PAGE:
Retail chains in Slovakia commit to end the sale of live carp
Following a one- year campaign, our member organisation Humánny pokrok announced the groundbreaking commitments of retail chains Tesco and Billa to end all sales of live carp in Slovakia.
The sale of live carp is part of the Christmas tradition for around 20% of Slovaks during the Christmas period, and is also practised by some in Poland and the Czech Republic. Purchasing the live carp in the run-up to Christmas Day, the carp is then taken home alive in a plastic bag and oftentimes put in the family bathtub until Christmas Eve. The carp is then slaughtered, often by a repeated blow to the head with a blunt object or by cutting off the head with a knife. Approximately one million carps undergo this practice every Christmas in Slovakia alone.
Humánny Pokrok launched the campaign ‘Carp Hell’ in December 2021 to demand an end to the sale of live carp in Slovakia, gathering close to 10,000 signatures in a petition so far. The organisation is highlighting the sentience of carp and calling for both retailers and policymakers to put an end to this cruel practice.
Last week, Humánny Pokrok held a press conference in Bratislava to announce the new commitment of the retail chain Tesco to end the sale of live carp in Slovakia. Another commitment of the Billa retail chain followed the day after. Back in December 2021, German retailer Kaufland also made the commitment effective January 2022, and two smaller retailers Kraj and Terno also made commitments in January 2021. This leaves only two retailers left in Slovakia that continue to sell live carp.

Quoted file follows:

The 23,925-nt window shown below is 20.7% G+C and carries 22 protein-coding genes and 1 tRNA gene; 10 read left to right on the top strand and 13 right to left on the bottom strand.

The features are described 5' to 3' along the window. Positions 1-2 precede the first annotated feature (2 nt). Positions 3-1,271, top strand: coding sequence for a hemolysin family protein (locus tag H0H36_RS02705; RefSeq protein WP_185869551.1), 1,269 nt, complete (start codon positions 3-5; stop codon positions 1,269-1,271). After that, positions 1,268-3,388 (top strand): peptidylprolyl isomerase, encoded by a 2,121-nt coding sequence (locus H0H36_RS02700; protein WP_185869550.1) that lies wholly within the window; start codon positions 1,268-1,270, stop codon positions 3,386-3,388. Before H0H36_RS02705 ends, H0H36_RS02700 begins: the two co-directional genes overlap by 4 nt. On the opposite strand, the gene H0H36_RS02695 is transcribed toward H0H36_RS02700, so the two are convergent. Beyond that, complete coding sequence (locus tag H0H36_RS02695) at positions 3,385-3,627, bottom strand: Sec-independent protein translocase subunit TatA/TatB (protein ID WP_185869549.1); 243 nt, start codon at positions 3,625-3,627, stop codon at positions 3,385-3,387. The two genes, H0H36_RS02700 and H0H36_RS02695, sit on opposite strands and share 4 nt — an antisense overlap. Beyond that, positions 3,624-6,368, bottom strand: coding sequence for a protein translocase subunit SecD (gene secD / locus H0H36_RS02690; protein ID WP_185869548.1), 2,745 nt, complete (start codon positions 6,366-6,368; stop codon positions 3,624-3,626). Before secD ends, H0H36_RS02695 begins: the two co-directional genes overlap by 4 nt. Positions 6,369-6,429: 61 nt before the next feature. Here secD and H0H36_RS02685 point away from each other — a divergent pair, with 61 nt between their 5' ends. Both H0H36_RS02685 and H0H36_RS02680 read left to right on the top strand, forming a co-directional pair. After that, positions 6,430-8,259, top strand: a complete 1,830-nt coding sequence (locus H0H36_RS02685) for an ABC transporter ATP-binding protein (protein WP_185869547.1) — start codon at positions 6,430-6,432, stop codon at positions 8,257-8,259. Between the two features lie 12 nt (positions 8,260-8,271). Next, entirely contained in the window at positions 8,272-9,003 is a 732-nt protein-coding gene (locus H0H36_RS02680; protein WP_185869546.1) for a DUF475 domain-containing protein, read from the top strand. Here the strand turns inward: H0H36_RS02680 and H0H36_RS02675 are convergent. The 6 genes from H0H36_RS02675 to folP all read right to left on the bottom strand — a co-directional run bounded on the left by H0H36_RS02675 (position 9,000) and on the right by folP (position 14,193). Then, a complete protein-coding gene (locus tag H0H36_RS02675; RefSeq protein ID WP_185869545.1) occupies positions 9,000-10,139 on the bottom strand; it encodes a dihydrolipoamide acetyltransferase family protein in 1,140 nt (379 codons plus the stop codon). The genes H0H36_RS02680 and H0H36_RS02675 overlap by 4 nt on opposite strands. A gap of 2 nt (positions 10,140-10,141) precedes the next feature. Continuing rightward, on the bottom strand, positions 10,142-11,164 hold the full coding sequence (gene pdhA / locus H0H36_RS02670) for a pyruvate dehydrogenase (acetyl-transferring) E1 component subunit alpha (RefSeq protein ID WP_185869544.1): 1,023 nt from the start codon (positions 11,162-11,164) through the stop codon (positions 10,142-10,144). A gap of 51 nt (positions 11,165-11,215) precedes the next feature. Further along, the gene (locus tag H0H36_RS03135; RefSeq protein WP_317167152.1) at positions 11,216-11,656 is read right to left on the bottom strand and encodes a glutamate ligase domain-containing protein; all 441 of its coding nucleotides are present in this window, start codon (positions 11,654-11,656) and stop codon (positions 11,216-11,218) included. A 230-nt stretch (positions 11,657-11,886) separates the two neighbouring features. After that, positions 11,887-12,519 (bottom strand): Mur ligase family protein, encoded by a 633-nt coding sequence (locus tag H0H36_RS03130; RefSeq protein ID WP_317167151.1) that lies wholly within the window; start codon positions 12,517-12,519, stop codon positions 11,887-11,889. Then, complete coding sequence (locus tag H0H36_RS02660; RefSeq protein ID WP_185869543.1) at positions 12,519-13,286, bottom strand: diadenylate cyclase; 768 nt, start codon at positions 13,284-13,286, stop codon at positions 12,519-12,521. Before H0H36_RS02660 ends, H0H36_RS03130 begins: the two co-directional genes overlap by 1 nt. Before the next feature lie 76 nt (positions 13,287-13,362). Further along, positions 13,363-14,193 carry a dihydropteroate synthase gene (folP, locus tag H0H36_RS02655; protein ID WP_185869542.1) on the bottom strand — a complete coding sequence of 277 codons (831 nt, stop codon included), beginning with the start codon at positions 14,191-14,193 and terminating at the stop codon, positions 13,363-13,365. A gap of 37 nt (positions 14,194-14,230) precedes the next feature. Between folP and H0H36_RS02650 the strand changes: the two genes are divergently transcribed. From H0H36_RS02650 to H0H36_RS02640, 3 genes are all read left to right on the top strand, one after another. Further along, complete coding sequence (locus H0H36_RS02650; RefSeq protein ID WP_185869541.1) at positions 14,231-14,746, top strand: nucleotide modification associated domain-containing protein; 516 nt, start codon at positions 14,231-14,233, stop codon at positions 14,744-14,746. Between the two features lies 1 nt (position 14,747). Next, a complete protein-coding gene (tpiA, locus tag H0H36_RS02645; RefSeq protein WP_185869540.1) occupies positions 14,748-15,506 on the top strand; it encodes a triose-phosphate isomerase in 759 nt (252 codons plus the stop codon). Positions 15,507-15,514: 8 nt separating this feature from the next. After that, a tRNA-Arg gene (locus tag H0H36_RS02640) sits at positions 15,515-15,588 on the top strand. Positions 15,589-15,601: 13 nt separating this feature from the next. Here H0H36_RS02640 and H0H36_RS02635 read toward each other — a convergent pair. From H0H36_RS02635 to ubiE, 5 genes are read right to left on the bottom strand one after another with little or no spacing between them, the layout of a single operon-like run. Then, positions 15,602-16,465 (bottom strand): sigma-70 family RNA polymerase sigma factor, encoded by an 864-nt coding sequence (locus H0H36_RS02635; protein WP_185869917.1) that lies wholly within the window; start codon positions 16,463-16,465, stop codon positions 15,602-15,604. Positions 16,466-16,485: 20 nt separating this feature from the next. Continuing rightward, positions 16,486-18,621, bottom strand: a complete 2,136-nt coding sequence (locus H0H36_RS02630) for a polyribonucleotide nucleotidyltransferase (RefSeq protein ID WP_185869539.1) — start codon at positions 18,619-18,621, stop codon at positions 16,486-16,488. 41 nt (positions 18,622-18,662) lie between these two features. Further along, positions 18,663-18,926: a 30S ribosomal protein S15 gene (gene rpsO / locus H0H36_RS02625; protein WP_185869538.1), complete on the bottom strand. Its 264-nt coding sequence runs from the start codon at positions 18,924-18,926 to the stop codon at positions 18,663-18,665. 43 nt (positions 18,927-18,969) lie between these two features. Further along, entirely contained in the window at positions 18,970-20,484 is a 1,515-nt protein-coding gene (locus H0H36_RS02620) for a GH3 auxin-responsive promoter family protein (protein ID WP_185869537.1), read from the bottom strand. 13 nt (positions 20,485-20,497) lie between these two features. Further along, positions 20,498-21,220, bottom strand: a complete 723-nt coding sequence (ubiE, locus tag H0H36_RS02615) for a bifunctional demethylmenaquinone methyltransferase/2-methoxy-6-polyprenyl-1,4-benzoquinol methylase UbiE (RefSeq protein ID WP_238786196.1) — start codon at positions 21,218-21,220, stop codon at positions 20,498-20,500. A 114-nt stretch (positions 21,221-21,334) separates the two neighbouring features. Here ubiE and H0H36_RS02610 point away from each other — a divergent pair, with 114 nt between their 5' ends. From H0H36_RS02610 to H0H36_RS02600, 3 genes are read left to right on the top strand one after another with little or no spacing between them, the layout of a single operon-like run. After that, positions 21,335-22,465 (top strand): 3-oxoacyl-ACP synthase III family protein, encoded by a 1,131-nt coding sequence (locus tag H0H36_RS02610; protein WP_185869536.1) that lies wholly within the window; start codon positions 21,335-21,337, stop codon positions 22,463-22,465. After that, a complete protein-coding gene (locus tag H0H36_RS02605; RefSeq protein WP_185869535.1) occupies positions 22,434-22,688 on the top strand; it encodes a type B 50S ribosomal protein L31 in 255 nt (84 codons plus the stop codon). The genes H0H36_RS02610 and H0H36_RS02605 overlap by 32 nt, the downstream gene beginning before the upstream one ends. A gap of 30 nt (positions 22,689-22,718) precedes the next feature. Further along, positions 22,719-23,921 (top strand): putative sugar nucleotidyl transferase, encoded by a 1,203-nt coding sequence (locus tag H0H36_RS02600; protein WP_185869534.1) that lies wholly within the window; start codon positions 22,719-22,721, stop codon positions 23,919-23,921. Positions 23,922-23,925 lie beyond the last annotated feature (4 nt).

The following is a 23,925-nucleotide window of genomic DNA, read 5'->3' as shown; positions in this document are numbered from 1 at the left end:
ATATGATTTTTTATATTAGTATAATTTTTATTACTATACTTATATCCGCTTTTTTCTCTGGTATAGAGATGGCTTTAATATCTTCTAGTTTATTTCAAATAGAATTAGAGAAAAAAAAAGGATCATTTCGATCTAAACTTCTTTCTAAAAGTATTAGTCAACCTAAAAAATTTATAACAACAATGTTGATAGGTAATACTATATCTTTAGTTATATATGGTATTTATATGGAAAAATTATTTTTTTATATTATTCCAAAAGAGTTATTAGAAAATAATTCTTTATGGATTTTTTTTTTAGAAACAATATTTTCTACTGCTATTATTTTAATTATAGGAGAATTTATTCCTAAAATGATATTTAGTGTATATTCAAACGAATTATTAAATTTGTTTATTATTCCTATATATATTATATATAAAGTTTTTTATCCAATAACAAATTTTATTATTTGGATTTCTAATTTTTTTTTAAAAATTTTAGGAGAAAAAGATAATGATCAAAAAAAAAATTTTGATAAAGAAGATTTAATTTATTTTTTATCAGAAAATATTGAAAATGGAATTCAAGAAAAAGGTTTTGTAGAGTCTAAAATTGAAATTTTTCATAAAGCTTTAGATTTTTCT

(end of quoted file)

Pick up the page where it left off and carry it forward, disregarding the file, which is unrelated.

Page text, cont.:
"This is a huge victory for carps and another step towards protecting animals from cruelty. The majority of live carp sales in Slovakia were made right in front of Tesco and another retail chain Kaufland, which already committed to end the sales in 2021. Thanks to both of these commitments, the bloody slaughter and cruel live sales of carps in front of the Slovak stores will soon be history."Martin Smrek, Executive Director of Humánny Pokrok
At the press conference, Humánny Pokrok also announced the release of their new report, Ryba na suchu (“Fish out of water”) which focuses mainly on the sale of live carps in Slovakia and also the link to Christian tradition. It includes a summary of new scientific knowledge about the abilities of fishes to experience fear, feel pain, and lead complex lives.
Chief Executive Catholic Concern for Animals, Chris Fegan, also made a statement at the press conference and explained that animal cruelty is not in accordance with Christian traditions and values.
Catholic Concern for Animals believes that all animals including both those on land and in water are God’s creatures and belong to God and therefore demand respect and care from humans for that reason alone. Associating the sales of live carps with Catholic tradition should end, particularly the tradition of buying live carps and then slaughtering them at home as this is incredibly cruel - not only for the fish but also for the humans involvedChris Fegan, Chief Executive, Catholic Concern for Animals,